The Chandlers Want You to Know You’re Loved

By Jacob Sahms

The Farmer and the Belle: Saving Santaland isn’t just a passion project for married actors Jim and Jenn Gotzon Chandler. It’s the story of how Jim courted Jenn, and the Biblical truths that they hope to model for others in their lives and in their art. In development for several years, including the filming of their first kiss, the film represents the hard work the couple has put into their own relationship and a film that will cross genres, delivering Christian ideals to a waiting audience.

The Chandlers call themselves nervous and excited as they share their thoughts on the film, ahead of its November 17 release. They know that God has given them each gifts, and the gift of each other, and they’re eager to see how God will use their collaborative project to speak to others, as a combination of their strengths.

Jenn shares, “Between the two gifts we have, Jim is practical and analytical, while I’m a visionary.” Jim agrees, “My gifts allow me to pull her back down to Earth, and hers lift me up from the ground. I want to be solid and steady, and she’s able to bring me up to this creative space.”

Case in point: Jenn had a vision for a horse in a pink onesie in the Flat Iron District of Manhattan in New York City. Jim knew they needed permits from the police, and arranged all the logistics, including permission from the Flat Iron Building itself. Pulled together in two weeks, with a horse from England and a onesie from Canada, they made the scene happen just like Jenn wanted.

While the script idea about a “fish out of water” story evolved out of their own courtship, as Jenn modeled in China and Jim courted here via penpal letters, ultimately leading to a visit on the Chandler family farm, the Chandlers were intentional about getting all of the information they needed to organize the script intentionally around the message, in a way that would reach the most people. Jenn approached Movieguide and script doctors, Focus on the Family’s Greg and Erin Smalley and Act One’s Leo Partible, to consider the way that the mind and the heart connected to better feed the soul.

“Movieguide says that seventy percent of the film has to be physical comedy on screen,” explains Jenn. “Watching on silent, you should still be able to understand what’s going on. I pulled in writers I knew from my journey to write these elements into the script, and others retooled it for major market television. Leo Partible explained that it needed laugh out loud moments, tear-pulling moments, explanations of the unknown, and “what the..?” moments to engage the synapses in the brain.”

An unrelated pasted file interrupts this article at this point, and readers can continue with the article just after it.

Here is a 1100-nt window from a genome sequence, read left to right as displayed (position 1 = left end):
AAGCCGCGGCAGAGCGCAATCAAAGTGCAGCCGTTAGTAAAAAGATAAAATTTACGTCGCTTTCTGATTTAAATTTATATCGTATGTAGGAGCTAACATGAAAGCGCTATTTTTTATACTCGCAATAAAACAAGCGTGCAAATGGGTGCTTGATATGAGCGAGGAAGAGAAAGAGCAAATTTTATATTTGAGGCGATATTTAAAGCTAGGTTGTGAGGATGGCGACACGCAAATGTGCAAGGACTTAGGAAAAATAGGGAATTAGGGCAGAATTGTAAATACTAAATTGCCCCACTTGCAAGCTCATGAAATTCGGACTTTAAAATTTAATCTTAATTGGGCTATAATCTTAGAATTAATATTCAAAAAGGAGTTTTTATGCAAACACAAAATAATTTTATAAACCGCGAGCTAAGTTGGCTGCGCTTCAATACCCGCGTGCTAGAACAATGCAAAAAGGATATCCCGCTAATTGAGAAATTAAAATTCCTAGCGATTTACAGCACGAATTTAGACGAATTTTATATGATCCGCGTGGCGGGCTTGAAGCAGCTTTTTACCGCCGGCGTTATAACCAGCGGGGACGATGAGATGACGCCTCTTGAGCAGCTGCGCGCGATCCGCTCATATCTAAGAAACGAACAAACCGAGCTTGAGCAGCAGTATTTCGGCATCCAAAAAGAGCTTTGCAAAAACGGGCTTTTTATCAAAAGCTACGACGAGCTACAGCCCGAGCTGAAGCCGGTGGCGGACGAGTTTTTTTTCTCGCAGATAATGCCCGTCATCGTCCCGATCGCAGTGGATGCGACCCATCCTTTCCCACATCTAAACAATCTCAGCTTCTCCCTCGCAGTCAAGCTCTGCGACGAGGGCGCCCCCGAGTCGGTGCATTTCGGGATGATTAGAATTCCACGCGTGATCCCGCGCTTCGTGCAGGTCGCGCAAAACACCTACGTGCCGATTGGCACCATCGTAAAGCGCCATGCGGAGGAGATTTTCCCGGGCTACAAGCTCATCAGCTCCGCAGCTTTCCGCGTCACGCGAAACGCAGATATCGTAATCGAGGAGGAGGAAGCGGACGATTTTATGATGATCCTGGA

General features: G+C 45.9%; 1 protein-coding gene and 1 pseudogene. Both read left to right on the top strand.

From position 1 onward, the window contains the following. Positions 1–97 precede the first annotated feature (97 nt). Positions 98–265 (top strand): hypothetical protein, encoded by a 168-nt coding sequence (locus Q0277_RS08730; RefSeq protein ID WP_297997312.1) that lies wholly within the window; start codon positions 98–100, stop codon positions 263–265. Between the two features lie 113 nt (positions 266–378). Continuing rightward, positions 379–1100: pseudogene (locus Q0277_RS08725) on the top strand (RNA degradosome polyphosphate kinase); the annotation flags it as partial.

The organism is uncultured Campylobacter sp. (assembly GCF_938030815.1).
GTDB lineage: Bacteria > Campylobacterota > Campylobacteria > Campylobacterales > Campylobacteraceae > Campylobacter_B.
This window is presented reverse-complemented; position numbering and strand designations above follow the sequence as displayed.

As they tested it with audiences, Jenn sat in the screening with a clock and timed moments that received no response for two to three minutes, and they went back to rework those. And they worked with Greg and Erin Smalley to understand the psychology of a person’s soul when encountering truth, and putting that up against the lies they’ve always been told. It’s true that the Chandlers are entertainers, but they also want to make a difference in the world of relationships and romance that they see today.

“The soul wound I had to overcome had to do with my image,” Jenn admits. “I didn’t feel pretty enough, but fat, and ugly, and useless. Meeting with pastors and doctors, I found that ninety percent of the female population at age six starts to believe these lies, based on television, billboards, the shopping mall. Our DNA tells us that we need to look like that or we’re not worthy to be loved. That was the heart of the mission [of the movie]: to empower girls and women with a Biblical, applicable pathway that you can be healed by a renewing of your mind.”

Jim adds, “I’m the support guy, an anchor to keep things steady and to provide bits of my testimony to help young men or others we talk to. We want to speak to the way that women should be treated like heirs to the throne that they are!”

The Farmer and the Belle: Saving Santaland adds to that conversation, highlighting Godly beauty in individuals and in relationship. For those looking for a tangible representation, a Beauty Bracelet with charms representing physical beauty, beauty of the mind, having a heart to give, having a purpose, and how to receive the love of Jesus will be available on the film’s release date, along with a thirty-day devotional, Divine Beauty: Becoming Beautiful Based on God’s Truth by When God Calls the Heart’s Michelle Cox and Jenn, and the children’s book Beautiful Mable by Veggietales’ Mike Nawrocki and illustrated by Sara Jo Floyd.